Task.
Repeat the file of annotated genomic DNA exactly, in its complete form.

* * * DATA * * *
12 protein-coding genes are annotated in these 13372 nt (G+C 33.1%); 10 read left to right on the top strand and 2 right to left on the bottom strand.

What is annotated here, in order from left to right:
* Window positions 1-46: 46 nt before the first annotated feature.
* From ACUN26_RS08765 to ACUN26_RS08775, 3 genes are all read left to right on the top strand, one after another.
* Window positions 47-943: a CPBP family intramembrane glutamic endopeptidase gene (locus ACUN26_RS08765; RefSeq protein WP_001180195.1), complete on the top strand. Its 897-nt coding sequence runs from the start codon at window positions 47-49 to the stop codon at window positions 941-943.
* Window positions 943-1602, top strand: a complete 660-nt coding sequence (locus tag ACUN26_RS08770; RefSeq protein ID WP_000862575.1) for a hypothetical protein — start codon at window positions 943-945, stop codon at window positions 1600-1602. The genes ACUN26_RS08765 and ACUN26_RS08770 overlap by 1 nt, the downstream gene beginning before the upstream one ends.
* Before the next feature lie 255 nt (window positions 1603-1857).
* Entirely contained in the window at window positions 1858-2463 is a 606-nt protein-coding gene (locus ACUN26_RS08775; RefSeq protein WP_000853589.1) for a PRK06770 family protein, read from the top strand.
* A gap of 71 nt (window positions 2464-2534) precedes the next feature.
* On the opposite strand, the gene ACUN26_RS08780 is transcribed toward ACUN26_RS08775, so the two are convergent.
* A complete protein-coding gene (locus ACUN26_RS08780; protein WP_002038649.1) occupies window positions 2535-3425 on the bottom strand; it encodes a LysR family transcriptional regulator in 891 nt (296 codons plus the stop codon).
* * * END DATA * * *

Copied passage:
12 protein-coding genes are annotated in these 13372 nt (G+C 33.1%); 10 read left to right on the top strand and 2 right to left on the bottom strand.

What is annotated here, in order from left to right:
* Window positions 1-46: 46 nt before the first annotated feature.
* From ACUN26_RS08765 to ACUN26_RS08775, 3 genes are all read left to right on the top strand, one after another.
* Window positions 47-943: a CPBP family intramembrane glutamic endopeptidase gene (locus ACUN26_RS08765; RefSeq protein WP_001180195.1), complete on the top strand. Its 897-nt coding sequence runs from the start codon at window positions 47-49 to the stop codon at window positions 941-943.
* Window positions 943-1602, top strand: a complete 660-nt coding sequence (locus tag ACUN26_RS08770; RefSeq protein ID WP_000862575.1) for a hypothetical protein — start codon at window positions 943-945, stop codon at window positions 1600-1602. The genes ACUN26_RS08765 and ACUN26_RS08770 overlap by 1 nt, the downstream gene beginning before the upstream one ends.
* Before the next feature lie 255 nt (window positions 1603-1857).
* Entirely contained in the window at window positions 1858-2463 is a 606-nt protein-coding gene (locus ACUN26_RS08775; RefSeq protein WP_000853589.1) for a PRK06770 family protein, read from the top strand.
* A gap of 71 nt (window positions 2464-2534) precedes the next feature.
* On the opposite strand, the gene ACUN26_RS08780 is transcribed toward ACUN26_RS08775, so the two are convergent.
* A complete protein-coding gene (locus ACUN26_RS08780; protein WP_002038649.1) occupies window positions 2535-3425 on the bottom strand; it encodes a LysR family transcriptional regulator in 891 nt (296 codons plus the stop codon).